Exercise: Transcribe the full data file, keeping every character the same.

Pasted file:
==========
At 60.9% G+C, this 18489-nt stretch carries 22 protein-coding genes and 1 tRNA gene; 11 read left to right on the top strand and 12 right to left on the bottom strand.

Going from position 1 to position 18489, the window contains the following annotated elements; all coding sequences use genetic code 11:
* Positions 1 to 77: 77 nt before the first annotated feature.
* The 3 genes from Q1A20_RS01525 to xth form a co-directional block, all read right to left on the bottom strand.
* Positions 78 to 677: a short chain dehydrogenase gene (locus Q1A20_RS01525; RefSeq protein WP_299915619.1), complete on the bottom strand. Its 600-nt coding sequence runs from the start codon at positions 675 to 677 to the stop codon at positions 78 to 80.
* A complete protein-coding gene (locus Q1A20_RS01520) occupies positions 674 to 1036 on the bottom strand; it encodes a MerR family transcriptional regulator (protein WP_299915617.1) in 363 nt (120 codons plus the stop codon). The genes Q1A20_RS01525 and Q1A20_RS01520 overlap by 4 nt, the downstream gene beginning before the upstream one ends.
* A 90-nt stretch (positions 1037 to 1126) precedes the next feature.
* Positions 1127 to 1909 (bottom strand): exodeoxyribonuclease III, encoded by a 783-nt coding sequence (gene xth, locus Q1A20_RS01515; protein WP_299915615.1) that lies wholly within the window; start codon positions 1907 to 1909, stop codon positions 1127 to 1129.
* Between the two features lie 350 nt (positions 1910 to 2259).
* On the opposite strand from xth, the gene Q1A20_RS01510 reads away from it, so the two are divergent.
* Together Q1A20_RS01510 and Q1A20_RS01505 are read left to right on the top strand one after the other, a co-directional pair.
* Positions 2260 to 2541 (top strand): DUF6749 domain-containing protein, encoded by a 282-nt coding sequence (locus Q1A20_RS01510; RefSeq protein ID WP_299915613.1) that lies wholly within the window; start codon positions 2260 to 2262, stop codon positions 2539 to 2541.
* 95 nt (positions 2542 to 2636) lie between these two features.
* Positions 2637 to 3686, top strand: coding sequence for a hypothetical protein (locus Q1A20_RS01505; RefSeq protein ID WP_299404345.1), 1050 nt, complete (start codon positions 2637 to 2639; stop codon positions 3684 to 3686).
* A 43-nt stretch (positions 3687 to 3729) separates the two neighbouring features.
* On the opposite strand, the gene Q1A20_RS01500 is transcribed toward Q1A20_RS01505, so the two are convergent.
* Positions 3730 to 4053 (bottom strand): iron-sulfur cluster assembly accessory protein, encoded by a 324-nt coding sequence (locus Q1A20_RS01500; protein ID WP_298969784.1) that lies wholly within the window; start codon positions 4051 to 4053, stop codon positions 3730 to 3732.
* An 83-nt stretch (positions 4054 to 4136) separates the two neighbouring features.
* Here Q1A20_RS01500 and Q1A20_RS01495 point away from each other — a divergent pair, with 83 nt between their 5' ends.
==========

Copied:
At 60.9% G+C, this 18489-nt stretch carries 22 protein-coding genes and 1 tRNA gene; 11 read left to right on the top strand and 12 right to left on the bottom strand.

Going from position 1 to position 18489, the window contains the following annotated elements; all coding sequences use genetic code 11:
* Positions 1 to 77: 77 nt before the first annotated feature.
* The 3 genes from Q1A20_RS01525 to xth form a co-directional block, all read right to left on the bottom strand.
* Positions 78 to 677: a short chain dehydrogenase gene (locus Q1A20_RS01525; RefSeq protein WP_299915619.1), complete on the bottom strand. Its 600-nt coding sequence runs from the start codon at positions 675 to 677 to the stop codon at positions 78 to 80.
* A complete protein-coding gene (locus Q1A20_RS01520) occupies positions 674 to 1036 on the bottom strand; it encodes a MerR family transcriptional regulator (protein WP_299915617.1) in 363 nt (120 codons plus the stop codon). The genes Q1A20_RS01525 and Q1A20_RS01520 overlap by 4 nt, the downstream gene beginning before the upstream one ends.
* A 90-nt stretch (positions 1037 to 1126) precedes the next feature.
* Positions 1127 to 1909 (bottom strand): exodeoxyribonuclease III, encoded by a 783-nt coding sequence (gene xth, locus Q1A20_RS01515; protein WP_299915615.1) that lies wholly within the window; start codon positions 1907 to 1909, stop codon positions 1127 to 1129.
* Between the two features lie 350 nt (positions 1910 to 2259).
* On the opposite strand from xth, the gene Q1A20_RS01510 reads away from it, so the two are divergent.
* Together Q1A20_RS01510 and Q1A20_RS01505 are read left to right on the top strand one after the other, a co-directional pair.
* Positions 2260 to 2541 (top strand): DUF6749 domain-containing protein, encoded by a 282-nt coding sequence (locus Q1A20_RS01510; RefSeq protein ID WP_299915613.1) that lies wholly within the window; start codon positions 2260 to 2262, stop codon positions 2539 to 2541.
* 95 nt (positions 2542 to 2636) lie between these two features.
* Positions 2637 to 3686, top strand: coding sequence for a hypothetical protein (locus Q1A20_RS01505; RefSeq protein ID WP_299404345.1), 1050 nt, complete (start codon positions 2637 to 2639; stop codon positions 3684 to 3686).
* A 43-nt stretch (positions 3687 to 3729) separates the two neighbouring features.
* On the opposite strand, the gene Q1A20_RS01500 is transcribed toward Q1A20_RS01505, so the two are convergent.
* Positions 3730 to 4053 (bottom strand): iron-sulfur cluster assembly accessory protein, encoded by a 324-nt coding sequence (locus Q1A20_RS01500; protein ID WP_298969784.1) that lies wholly within the window; start codon positions 4051 to 4053, stop codon positions 3730 to 3732.
* An 83-nt stretch (positions 4054 to 4136) separates the two neighbouring features.
* Here Q1A20_RS01500 and Q1A20_RS01495 point away from each other — a divergent pair, with 83 nt between their 5' ends.